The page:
Connecting the Dots: Improving Australian Grain Supply Chain Efficiency
Freight costs account for 30% of the price of grain at port.
In GrainGrowers’ 2023 Annual Policy Survey, Grain Freight and Supply Chains were identified as a key concern for growers, with over a quarter of challenges falling under this category.
To remain competitive, increased supply chain efficiency is required to reduce costs for growers. Australia needs a freight network that can export grain as quickly and efficiently as possible to capture high international prices during times of reduced global supply.
GrainGrowers has commissioned a report that highlights the key areas that are impacting freight efficiency, reducing grower profitability, and affecting international competitiveness.
Download the full report
Connecting the Dots: Improving Australian Grain Supply Chain Efficiency was compiled by independent global strategy consultancy L.E.K.
The report highlights six key areas that are impacting freight efficiency: road funding, bridge infrastructure, road regulation, rail, supply chain data and port connectivity.
For Minyip grower Ryan Milgate, key bridge infrastructure isn't up to scratch when it comes to meeting local demand.
"We have a road either side of the bridge, rated for high-productivity vehicles, which is fantastic, but we have this bridge right in the middle as a bottleneck where legally these vehicles can't pass over."
For Moora grower Tracy Lefroy, inadequate road funding means increased freight costs, delays in getting crops to market and safety concerns.
"Rather than just patching potholes, it is vital that we use this opportunity to invest in improving the long term resilience of our nation's freight networks."
Heavy vehicle road regulations, such as costly and lengthy permit requirements, are constricting the efficiency of grain freight.
For Condamine grower Ben Taylor, these constraints have impacted his farm business.
"The extra cost burden and lengthy application process for permits must be addressed by government and regulators to improve efficiencies and costs that growers, transport operators and consumers all eventually endure."
Six areas impacting grain freight efficiency
Industry at a glance
46mtAnnual grain production
$2.1bnGrain freight task cost
30%Proportion of growers' costs attributed to transport
Grain transport costs more than $2bn annually
Australia’s recent record harvests have demonstrated the limitations of the current capacity of the network, in particular moving grain from site to port.
With the national crop size expected to grow, Australia faces the challenge of significantly increasing current network capacity to move grain from site to port to increase export capacity.
In the face of global competition and on-going innovation, industries that stand still will lose market share and suffer declining returns. This report identifies that there are many opportunities for the grain sector to improve the supply chain, continue to lift its performance and maintain its competitiveness as a key sector of the economy and contributor to global food supply. But that will require a vision, a clear action plan, collaboration and investment.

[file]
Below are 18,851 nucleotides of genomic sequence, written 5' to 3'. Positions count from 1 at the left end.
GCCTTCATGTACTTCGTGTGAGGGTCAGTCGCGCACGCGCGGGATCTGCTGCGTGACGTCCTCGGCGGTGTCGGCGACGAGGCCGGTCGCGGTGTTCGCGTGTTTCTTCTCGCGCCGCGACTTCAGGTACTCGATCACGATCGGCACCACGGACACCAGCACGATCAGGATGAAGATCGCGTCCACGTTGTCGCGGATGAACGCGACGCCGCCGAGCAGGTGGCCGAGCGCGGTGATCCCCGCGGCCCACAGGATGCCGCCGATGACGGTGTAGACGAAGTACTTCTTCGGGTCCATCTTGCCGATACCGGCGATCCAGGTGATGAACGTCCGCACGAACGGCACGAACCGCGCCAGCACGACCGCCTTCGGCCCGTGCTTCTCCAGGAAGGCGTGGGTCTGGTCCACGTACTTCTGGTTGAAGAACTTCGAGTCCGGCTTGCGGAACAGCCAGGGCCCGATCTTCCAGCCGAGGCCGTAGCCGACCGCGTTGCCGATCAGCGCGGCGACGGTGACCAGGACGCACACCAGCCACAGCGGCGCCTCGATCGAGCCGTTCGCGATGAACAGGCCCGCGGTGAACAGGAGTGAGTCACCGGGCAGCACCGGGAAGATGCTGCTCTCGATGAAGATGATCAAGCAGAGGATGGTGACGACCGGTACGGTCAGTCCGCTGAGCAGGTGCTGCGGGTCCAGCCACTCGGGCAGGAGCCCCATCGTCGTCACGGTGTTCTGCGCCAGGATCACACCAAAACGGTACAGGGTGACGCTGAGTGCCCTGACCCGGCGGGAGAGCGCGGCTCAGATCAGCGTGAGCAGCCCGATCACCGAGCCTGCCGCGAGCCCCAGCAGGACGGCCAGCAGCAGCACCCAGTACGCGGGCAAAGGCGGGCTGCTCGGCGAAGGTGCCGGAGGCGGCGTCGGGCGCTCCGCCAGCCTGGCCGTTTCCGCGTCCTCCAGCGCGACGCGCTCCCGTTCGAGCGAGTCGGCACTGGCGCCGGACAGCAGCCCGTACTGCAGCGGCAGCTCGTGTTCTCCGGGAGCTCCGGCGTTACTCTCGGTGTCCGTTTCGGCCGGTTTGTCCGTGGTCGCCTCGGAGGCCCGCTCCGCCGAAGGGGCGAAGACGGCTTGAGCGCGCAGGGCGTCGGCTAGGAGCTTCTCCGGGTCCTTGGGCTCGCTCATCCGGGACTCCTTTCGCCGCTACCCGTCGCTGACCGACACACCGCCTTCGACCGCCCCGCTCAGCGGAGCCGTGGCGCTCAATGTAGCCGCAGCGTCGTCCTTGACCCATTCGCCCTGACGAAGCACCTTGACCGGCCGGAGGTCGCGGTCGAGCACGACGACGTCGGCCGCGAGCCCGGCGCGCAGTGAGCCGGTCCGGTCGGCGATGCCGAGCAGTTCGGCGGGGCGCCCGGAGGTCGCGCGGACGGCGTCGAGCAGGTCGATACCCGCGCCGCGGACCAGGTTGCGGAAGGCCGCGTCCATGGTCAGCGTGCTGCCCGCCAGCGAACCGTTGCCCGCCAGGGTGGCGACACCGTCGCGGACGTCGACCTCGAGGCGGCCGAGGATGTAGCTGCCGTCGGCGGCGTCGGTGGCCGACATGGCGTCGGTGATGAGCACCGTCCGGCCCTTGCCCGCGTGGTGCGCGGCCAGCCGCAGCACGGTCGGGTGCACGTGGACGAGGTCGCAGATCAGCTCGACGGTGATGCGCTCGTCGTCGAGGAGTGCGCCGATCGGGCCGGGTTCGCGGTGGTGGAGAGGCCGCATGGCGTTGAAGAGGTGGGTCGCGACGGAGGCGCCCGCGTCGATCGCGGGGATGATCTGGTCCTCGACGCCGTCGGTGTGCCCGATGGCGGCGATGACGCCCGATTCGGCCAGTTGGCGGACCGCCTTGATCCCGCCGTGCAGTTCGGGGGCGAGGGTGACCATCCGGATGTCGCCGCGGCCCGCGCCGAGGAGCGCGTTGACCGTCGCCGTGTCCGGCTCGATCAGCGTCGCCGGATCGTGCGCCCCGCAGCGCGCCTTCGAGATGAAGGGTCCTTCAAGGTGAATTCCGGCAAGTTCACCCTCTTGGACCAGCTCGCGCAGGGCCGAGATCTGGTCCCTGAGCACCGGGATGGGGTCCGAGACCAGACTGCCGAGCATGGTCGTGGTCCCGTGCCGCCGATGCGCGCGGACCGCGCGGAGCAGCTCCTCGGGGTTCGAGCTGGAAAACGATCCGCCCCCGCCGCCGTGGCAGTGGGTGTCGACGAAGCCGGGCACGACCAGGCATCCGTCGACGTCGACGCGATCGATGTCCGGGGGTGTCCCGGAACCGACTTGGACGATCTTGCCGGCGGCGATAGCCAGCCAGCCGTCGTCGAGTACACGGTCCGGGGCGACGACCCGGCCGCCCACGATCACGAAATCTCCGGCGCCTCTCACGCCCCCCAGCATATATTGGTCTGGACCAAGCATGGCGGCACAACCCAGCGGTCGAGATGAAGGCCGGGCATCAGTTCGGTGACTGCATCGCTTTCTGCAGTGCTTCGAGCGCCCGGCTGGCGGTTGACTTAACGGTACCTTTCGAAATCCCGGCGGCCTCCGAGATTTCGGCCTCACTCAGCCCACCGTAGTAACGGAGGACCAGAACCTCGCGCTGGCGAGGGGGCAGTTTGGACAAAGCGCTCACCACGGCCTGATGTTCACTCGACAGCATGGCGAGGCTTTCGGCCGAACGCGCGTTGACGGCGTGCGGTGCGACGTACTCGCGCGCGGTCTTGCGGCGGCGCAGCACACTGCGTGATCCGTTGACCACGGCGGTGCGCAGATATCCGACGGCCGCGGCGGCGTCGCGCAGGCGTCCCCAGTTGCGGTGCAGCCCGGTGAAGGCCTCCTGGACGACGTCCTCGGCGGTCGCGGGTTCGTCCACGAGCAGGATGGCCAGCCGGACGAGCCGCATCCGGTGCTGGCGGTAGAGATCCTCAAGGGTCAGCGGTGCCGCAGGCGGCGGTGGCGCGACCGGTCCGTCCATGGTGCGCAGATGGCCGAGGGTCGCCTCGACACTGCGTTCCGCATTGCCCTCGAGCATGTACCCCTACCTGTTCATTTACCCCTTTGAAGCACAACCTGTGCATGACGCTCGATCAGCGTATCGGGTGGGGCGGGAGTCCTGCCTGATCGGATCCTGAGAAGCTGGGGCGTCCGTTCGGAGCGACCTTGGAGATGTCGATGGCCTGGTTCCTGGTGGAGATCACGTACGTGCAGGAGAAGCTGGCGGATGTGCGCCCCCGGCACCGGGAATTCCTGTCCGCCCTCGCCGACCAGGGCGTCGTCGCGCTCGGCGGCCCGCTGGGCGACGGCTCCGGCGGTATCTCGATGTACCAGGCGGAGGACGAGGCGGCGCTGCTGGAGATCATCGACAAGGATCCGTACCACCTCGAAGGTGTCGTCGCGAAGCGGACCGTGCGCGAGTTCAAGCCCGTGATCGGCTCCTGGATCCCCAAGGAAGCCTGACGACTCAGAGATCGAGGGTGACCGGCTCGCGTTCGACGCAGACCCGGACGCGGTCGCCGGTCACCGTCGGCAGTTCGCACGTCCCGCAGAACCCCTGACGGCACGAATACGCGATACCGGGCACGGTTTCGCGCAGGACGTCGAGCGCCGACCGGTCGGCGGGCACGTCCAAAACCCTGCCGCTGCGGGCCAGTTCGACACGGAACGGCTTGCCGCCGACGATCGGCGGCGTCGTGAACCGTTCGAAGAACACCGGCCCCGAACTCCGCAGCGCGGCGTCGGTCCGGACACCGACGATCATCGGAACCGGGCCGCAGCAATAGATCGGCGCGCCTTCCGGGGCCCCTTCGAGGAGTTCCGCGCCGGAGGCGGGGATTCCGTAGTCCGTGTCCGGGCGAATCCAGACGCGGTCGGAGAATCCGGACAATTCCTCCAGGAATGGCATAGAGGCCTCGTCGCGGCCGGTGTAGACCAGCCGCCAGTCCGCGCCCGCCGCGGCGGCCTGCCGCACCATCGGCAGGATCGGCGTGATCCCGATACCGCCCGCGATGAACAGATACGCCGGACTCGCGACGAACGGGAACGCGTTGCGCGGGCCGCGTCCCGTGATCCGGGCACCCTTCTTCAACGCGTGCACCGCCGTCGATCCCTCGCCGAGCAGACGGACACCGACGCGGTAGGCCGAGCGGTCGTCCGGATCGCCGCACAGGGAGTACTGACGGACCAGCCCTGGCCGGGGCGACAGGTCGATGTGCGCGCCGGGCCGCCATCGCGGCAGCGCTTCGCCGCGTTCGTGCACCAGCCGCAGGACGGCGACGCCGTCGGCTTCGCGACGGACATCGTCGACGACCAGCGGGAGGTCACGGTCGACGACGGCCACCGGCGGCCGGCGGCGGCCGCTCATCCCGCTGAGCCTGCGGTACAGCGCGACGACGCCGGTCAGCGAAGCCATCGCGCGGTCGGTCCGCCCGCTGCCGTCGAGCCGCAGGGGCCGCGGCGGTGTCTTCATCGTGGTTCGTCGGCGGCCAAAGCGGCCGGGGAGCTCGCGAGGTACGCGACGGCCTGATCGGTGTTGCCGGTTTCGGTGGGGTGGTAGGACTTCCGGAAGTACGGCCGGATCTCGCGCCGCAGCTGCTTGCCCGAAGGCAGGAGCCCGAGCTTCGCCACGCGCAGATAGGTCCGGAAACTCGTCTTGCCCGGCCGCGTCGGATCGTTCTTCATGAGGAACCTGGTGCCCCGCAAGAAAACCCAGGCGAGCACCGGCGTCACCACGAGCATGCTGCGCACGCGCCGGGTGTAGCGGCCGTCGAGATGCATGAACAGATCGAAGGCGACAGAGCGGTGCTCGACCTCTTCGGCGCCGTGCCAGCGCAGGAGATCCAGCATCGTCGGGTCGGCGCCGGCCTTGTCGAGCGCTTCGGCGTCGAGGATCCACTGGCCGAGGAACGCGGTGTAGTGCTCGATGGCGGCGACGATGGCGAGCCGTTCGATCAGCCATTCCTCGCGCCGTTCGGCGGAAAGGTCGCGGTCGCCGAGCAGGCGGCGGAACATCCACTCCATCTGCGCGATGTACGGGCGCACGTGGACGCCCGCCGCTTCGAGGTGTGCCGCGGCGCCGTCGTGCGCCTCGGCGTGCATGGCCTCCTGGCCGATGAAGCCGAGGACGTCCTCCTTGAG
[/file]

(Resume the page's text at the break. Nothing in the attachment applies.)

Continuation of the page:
Maximising the grain supply chain’s potential requires coordinated investments of capital, time and effort into policy, funding and operational optimisation. We will be looking at how to prioritise issues and what we firmly believe are the critical next steps.
Addressing supply chain issues
The report points to the record winter crop production of 65.7 million tonnes in 2022-23, illustrating the significant impact of high supply chain costs affecting growers and threatening the global competitiveness of the Australian grain industry.
To remain competitive and reduce costs for growers, Australia needs increased supply chain efficiency.
Growers need a freight network that can export Australia’s grain as quickly and efficiently as possible to capture high international prices during times of reduced global supply.
Maximising the grain supply chain’s potential requires coordinated investments of capital, time and effort into policy, funding and operational optimisation.
GrainGrowers is now developing a comprehensive strategy to drive improvements and efficiency and help ensure competitiveness and profitability for Australian growers.
Grain freight and supply chains
Freight costs account for 30% of the price of grain at port. Australia's global competitiveness is limited by the cost of transporting grain and efficient supply chains are critical for future industry success. GrainGrowers is driving an agenda to improve access to and efficiency of the grain supply chain.